Like most kids growing up, I enjoyed candy. In fact, some of my fondest memories are when we would go grocery shopping each week, always on Friday evening after my brother and I got out of school. We would always buy at least two packages of candy. Sometimes it might be candy bars, sometimes licorice, sometimes something entirely different. Regardless of what candy we bought, I always looked forward to it.
Most of the brands of candy I enjoyed as a child are still around. In fact, most of the brands of candy I enjoyed as a child had been around for years before I was born. Indeed, Milton S. Hershey invented the milk chocolate bar in 1900. In other words, the Hershey's Chocolate Bar had been around for 63 years before I was even alive. Hershey's invention proved to be a success and it would not be long before competitors would enter the field. The Hershey's Chocolate Bar with Almonds was introduced in 1908. In 1927 Mr. Goodbar was added to the Hershey line. Here I must digress to explain the complex history of the Kit Kat bar. While manufactured by Hershey, the Kit Kat bar is not exactly a Hershey product. It was introduced in 1931 by Rowntree in the United Kingdom. In 1969, Rowntree licensed Hershey to make Kit Kat bars in the United States. In 1988 Nestlé bought Rowntree. Hershey is then licensed by its chief competitor, Nestlé, to make Kit Kat bars! Regardless, it has always been my favourite candy bar made by Hershey. When it came to Hershey's products, it seemed that we rarely bought the original milk chocolate bar introduced in 1900. Usually, we either bought Mr. Goodbar or Kit Kat. Less often we bought Hershey's Chocolate Bar with Almonds.
Indeed, if we bought a standard chocolate bar, it was usually those made by Nestlé. Nestlé was founded by Swiss pharmacist Henri Nestlé. Nestlé had developed the first instant formula for infants in 1867. The company would not enter the chocolate market until 1904, when Peter & Kohler Swiss General Chocolate Company developed a process for creating milk chocolate for Nestlé. The Nestlé chocolate bar came to the United States in 1919. One of their most popular products, the Nestlé Crunch bar, was introduced in 1938. I have fond memories of Nestlé Crunch bars from when I was very young. For some reason, whenever my father had to go to the farm equipment dealership in Cairo, he always bought my brother and I Nestlé Crunch bars. Nestlé also made one of my other favourite candy bars as a child, the $100,000 Bar (now known as the $100 Grand Bar). It was first introduced in 1966. It is basically a combination of chocalate, caramel nugat, and crisped rice. It was also the gooiest candy bar I have ever eaten.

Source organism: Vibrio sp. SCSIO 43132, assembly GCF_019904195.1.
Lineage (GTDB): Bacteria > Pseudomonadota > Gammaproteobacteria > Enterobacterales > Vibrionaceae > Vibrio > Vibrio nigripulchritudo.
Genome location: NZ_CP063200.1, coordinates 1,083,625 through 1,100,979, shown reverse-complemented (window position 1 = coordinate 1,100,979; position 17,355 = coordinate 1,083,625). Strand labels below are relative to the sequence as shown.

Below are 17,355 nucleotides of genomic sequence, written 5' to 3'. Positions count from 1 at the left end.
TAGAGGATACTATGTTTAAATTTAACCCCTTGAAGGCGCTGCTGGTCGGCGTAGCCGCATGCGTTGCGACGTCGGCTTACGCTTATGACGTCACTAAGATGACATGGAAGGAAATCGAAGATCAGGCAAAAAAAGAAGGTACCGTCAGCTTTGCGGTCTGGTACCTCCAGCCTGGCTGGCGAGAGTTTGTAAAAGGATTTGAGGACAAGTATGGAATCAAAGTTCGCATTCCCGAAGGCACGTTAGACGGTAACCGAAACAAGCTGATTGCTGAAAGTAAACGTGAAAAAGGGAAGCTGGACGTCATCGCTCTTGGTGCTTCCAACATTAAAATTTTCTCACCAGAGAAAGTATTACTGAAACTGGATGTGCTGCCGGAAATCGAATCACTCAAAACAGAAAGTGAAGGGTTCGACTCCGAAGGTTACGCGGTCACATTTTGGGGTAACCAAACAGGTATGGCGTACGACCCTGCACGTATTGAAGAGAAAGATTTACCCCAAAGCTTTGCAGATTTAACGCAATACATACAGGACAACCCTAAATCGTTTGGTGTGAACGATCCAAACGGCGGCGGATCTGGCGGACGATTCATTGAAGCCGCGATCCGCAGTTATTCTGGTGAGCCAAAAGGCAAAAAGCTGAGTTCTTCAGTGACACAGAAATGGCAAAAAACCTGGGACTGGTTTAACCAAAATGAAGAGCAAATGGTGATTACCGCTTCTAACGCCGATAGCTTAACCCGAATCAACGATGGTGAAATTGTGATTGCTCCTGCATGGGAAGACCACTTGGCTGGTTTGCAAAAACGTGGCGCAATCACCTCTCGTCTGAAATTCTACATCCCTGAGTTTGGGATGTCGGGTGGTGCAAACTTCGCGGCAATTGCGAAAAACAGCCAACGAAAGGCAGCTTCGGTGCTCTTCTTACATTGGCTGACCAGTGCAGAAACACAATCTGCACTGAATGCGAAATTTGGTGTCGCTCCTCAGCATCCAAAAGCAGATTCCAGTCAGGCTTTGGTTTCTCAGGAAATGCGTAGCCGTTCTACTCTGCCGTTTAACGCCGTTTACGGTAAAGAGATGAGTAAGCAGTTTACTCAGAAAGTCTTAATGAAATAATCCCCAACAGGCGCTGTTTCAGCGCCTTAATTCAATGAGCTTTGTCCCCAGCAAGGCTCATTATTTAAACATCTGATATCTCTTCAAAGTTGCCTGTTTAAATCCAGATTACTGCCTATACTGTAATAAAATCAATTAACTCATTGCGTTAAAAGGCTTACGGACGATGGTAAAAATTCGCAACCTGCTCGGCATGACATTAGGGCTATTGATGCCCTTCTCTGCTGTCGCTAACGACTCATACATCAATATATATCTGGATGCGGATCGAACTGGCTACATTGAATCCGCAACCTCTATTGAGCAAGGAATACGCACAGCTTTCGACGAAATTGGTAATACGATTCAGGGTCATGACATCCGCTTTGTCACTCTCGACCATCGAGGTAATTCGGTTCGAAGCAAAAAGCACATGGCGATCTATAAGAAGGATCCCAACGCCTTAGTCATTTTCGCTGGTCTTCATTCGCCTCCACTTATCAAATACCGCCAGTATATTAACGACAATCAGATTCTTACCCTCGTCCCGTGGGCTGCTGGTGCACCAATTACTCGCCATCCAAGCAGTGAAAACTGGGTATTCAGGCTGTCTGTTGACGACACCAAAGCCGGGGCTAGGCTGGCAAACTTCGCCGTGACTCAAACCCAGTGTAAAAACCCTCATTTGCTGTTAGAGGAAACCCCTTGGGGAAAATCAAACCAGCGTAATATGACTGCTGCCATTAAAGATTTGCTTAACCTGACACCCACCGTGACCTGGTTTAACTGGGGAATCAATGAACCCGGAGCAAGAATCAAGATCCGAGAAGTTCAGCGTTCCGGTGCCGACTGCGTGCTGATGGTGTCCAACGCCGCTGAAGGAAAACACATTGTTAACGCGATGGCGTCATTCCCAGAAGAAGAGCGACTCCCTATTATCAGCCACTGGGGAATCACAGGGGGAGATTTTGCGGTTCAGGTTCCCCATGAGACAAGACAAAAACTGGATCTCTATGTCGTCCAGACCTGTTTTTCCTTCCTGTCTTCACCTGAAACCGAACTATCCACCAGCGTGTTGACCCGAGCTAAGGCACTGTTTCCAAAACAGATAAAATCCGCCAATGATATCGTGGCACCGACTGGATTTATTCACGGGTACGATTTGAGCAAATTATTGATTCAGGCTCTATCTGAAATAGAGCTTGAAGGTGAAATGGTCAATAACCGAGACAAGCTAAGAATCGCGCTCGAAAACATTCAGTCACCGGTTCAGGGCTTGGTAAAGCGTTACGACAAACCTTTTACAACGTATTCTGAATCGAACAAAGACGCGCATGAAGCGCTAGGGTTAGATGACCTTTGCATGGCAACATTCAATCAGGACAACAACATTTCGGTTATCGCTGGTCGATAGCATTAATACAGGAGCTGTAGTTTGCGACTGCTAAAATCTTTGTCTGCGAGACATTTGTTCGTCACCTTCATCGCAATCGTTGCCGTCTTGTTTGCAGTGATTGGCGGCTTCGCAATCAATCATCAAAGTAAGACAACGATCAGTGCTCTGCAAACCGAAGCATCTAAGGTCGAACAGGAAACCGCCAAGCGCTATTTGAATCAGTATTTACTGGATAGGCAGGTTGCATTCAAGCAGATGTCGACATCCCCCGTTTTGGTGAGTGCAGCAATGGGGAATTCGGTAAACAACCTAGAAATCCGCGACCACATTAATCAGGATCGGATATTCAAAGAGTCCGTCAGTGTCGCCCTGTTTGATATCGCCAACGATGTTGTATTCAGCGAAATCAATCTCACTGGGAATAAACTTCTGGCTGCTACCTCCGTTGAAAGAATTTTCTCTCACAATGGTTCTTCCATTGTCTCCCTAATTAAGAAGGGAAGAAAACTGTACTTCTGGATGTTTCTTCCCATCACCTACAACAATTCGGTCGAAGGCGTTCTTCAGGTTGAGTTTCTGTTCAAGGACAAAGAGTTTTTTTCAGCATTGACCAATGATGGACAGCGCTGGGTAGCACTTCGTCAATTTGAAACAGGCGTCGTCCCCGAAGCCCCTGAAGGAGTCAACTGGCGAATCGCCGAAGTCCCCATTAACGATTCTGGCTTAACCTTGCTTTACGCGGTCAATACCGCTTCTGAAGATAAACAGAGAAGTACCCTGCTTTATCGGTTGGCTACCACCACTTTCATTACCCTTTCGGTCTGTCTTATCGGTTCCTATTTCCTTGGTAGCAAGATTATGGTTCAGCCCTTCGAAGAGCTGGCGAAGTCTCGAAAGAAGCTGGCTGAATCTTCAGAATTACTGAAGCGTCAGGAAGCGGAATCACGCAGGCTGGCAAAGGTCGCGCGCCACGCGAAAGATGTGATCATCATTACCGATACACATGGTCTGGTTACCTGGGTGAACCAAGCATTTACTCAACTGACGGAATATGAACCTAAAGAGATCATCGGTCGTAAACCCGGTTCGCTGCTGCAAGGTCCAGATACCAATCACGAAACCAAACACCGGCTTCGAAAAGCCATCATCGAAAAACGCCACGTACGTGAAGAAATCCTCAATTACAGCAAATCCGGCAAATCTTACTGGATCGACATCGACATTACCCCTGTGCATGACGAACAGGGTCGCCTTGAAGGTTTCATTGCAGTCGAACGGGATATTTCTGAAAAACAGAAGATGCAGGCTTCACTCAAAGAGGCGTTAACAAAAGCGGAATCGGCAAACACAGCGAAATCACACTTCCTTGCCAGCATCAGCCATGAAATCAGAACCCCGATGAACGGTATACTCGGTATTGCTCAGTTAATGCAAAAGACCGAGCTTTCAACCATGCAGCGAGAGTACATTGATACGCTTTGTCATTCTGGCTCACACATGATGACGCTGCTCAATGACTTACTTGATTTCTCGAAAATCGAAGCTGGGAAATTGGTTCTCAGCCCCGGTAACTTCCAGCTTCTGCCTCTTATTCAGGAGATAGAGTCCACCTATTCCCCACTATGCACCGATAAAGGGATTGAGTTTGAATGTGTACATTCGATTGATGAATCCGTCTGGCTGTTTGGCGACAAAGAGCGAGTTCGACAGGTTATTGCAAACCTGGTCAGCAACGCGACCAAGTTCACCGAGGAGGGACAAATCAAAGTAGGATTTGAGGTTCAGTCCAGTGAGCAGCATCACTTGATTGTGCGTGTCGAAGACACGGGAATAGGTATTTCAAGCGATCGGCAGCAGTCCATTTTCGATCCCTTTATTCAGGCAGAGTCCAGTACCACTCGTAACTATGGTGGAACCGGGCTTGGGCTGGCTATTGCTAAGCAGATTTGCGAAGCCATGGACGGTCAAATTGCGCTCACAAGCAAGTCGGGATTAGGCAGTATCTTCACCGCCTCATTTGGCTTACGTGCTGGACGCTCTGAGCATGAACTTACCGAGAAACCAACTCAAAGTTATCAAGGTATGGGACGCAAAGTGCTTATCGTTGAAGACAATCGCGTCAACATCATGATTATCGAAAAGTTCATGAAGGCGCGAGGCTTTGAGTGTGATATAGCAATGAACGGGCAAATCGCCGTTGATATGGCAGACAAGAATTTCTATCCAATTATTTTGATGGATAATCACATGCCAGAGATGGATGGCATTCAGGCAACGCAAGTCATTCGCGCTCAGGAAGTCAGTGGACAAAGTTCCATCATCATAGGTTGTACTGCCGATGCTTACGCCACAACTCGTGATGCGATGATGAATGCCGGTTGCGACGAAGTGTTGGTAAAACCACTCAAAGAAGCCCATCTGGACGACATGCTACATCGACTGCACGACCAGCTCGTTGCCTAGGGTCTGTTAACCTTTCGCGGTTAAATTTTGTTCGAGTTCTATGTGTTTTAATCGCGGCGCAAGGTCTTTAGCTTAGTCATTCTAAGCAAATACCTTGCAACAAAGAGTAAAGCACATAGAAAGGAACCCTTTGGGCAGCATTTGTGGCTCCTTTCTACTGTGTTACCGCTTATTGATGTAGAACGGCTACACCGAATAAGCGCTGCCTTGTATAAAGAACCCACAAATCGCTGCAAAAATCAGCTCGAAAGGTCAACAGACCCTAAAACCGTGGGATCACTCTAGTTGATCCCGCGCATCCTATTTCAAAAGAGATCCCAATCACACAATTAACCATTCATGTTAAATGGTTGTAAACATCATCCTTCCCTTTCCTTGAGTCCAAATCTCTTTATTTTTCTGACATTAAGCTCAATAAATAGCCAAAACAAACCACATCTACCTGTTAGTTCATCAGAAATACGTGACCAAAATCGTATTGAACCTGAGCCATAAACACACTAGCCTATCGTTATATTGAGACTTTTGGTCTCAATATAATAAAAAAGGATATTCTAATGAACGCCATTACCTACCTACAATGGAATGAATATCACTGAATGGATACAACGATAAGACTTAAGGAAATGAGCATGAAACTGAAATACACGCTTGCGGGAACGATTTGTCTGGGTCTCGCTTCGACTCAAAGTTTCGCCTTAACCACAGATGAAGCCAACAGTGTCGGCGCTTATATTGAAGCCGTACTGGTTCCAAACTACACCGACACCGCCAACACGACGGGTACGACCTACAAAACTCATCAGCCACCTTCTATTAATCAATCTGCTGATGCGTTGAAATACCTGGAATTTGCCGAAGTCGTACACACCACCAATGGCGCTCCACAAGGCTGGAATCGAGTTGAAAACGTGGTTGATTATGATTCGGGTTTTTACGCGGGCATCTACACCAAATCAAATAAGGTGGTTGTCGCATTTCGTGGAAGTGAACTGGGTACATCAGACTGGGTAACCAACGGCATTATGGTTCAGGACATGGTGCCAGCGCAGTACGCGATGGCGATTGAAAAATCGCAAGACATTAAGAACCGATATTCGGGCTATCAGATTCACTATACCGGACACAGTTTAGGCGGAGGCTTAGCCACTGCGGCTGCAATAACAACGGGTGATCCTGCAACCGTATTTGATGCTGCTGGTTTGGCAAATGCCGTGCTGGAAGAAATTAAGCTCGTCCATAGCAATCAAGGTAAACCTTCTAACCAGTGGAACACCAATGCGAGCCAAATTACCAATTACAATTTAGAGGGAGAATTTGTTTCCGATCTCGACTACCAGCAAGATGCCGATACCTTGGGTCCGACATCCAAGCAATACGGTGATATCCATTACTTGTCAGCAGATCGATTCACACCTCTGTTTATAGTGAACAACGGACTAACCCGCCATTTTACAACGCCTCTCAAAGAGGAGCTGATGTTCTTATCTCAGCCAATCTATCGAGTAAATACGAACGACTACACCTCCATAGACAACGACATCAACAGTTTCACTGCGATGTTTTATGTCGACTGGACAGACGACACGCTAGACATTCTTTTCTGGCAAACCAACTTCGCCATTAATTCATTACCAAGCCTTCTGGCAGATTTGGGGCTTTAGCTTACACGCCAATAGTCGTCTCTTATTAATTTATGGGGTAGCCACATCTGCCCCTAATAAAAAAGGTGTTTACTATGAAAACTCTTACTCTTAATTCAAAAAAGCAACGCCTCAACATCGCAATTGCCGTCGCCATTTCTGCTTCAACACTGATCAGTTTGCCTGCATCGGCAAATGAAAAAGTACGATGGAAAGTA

As fond as I was of Nestlé products, I think my favourite candy bars were made by Mars, Incorporated. Frank C. Mars founded the company in 1911 when he went into the candy business. The company's success was guaranteed when, in 1923, Frank C. Mars invented the Milky Way bar. For those of you who have had the misfortune of never having eaten one, Milky Way bars are chocolate bars with nugat in the middle. This success was followed by the introduction of the Snickers Bar in 1929 (currently the best selling candy bar in the Unitd States). It was supposedly named for Frank C. Mars's favourite horse. It is a combination of chocolate, peanuts, and caramel. Mars introduced 3 Musketeers in 1932. Originally it contained three different flavours of candy in one package: chocolate, vanilla, and strawberry. Eventually 3 Musketeers would become a chocolate bar with fluffy chocolate nougat in the middle. Of course, not every Mars candy bar has been a success. In 1973 the company introduced the Marathon bar. The Marathon bar was a braided, chocolate bar with caramel in the middle. It was a full eight inches long, although because of the braiding it weighed no more than other candy bars. A ruler on the back of the wrapper showed the length of the bar. I loved Marathon bars as a kid; they were among my favourite candies. Unfortunately, the Marathon bar did not sell as well as Mars had expected it to. They were discontinued in 1981.
Of course, Mars's most famous product is not even a candy bar. M&M's Chocolate Candies allegedly developed out of a trip Forrest Mars Sr. (son of Frank C. Mars) took to Spain. Supossedly, he encountered soldiers in the Spanish Civil War eating chocolate candies which had a hard sugary coating. M&M's Chocolate Candies were first sold in 1941 Curiously, they were originally packaged in cardboard tubes--they would not be sold in the familiar bags until 1948. They proved popular with soldiers in World War II as they would not melt as candy bars would. They also proved popular on the homefront as well. In 1954 M&M's Peanut Chocolate Candies were introduced. Originally, M&M's only came in earth tones. This changed in 1960 when red, green, and yellow were added. M&M's have always been among my favourite candies. I ate a ton of them as a child and I must confess that I still eat them frequently.